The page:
Federal Court: DEA Must Reconsider Cannabis Schedule

A federal appeals court has ruled that a lawsuit challenging the prohibition of cannabis can remain open — despite being dismissed last year — so that actions can be taken against the Drug Enforcement Agency if it fails to address the issue of cannabis’ Schedule 1 status.

Full story after the jump.

Last year the Southern District Court of New York threw out a lawsuit challenging the constitutionality of the Schedule I classification of cannabis on the grounds that the plaintiffs had not exhausted the administrative remedies – a petition process through the Drug Enforcement Agency – before filing their suit. However, yesterday a federal appeals court decided that, while they agree with the lower court’s assessment, they will keep the case open so that it can take action against the Drug Enforcement Administration if it fails to change the legal status of cannabis in a reasonable amount of time, Marijuana Moment reports.

“It is conceivable that, in response to a petition from Plaintiffs along the lines advanced before us now, the DEA would reschedule marijuana, rendering the current case moot. And if the DEA did not, the administrative process would generate a comprehensive record that would aid in eventual judicial review.” – U.S. Circuit Court Judge Guido Calabresi, in the majority opinion for the U.S. Court of Appeals for the Second Circuit

In the opinion, Calabresi said the panel was “troubled” by DEA’s “history of dilatory proceedings.”

“Accordingly, while we concur with the District Court’s ruling, we do not dismiss the case, but rather hold it in abeyance and retain jurisdiction in this panel to take whatever action might become appropriate if the DEA does not act with adequate dispatch,” the opinion says.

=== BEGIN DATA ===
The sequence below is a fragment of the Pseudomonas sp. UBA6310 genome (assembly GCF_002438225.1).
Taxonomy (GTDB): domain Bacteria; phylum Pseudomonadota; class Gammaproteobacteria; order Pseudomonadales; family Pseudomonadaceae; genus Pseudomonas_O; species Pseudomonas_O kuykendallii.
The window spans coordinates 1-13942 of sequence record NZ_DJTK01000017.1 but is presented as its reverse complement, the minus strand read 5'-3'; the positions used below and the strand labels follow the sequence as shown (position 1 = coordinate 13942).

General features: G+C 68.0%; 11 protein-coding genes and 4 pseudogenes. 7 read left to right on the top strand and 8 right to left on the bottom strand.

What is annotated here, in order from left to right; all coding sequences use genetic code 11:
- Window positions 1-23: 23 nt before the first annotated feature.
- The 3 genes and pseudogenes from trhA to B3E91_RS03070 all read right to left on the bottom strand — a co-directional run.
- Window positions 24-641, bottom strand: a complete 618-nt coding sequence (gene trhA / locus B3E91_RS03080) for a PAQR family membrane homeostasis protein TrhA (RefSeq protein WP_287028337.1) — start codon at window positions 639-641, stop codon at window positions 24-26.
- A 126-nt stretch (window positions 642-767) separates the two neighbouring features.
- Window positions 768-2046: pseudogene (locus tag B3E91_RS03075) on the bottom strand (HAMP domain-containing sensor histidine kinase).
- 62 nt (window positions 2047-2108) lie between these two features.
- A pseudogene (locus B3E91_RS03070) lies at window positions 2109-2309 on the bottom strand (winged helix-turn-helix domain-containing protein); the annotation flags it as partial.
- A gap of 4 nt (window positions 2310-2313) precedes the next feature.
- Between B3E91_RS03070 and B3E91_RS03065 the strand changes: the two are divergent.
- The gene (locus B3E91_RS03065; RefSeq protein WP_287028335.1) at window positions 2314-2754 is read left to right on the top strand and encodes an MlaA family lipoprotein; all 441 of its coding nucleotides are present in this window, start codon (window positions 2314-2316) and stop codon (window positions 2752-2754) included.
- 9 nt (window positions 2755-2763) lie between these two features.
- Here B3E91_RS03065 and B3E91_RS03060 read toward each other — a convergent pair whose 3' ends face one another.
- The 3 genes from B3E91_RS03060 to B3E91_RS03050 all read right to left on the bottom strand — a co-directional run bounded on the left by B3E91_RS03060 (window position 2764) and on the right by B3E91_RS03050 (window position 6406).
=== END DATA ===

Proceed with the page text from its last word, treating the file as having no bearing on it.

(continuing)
The judges called the case “unusual” because the plaintiffs – who are predominately medical cannabis patients – “plausibly allege that the current scheduling of marijuana poses a serious, life‐or‐death threat to their health.”

“Taking the facts as alleged, and, accordingly, taking the supposed benefits some Plaintiffs have experienced from marijuana as true as well, we—like the District Court below—are struck by the transformative effects this drug has assertedly had on some Plaintiffs’ lives,” Calabresi said. “As a result, we are troubled by the uncertainty under which Plaintiffs must currently live.”

Michael Hiller of Hiller, PC, the lead counsel for the plaintiffs, said via Twitter that it’s “the first time in history that a lawsuit challenging the constitutionality of the [Controlled Substances Act] has survived dismissal.”

Joseph A. Bondy, an attorney who has worked pro bono on the case, told Marijuana Moment that he and his team will be working to draft a petition for DEA to take action on cannabis scheduling and, while the court didn’t give DEA a timeline for acting, Bondy said 180 days seemed reasonable. Previously, petitions of similar nature have taken an average of nine years to go through the process, and none have been successful.

If DEA fails to comply, Bondy indicated the court could take action including “compelling them to act” or issuing a writ of mandamus – which would sanction the agency.

The court wrote that while it does not “intend to retain jurisdiction indefinitely,” the plaintiffs may return to the court for relief.

“To be clear, we repeat that this case remains in our purview only to the extent that the agency does not respond to Plaintiffs with adequate, if deliberate, speed,” the opinion states. “In other words, we retain jurisdiction exclusively for the purpose of inducing the agency to act promptly.”

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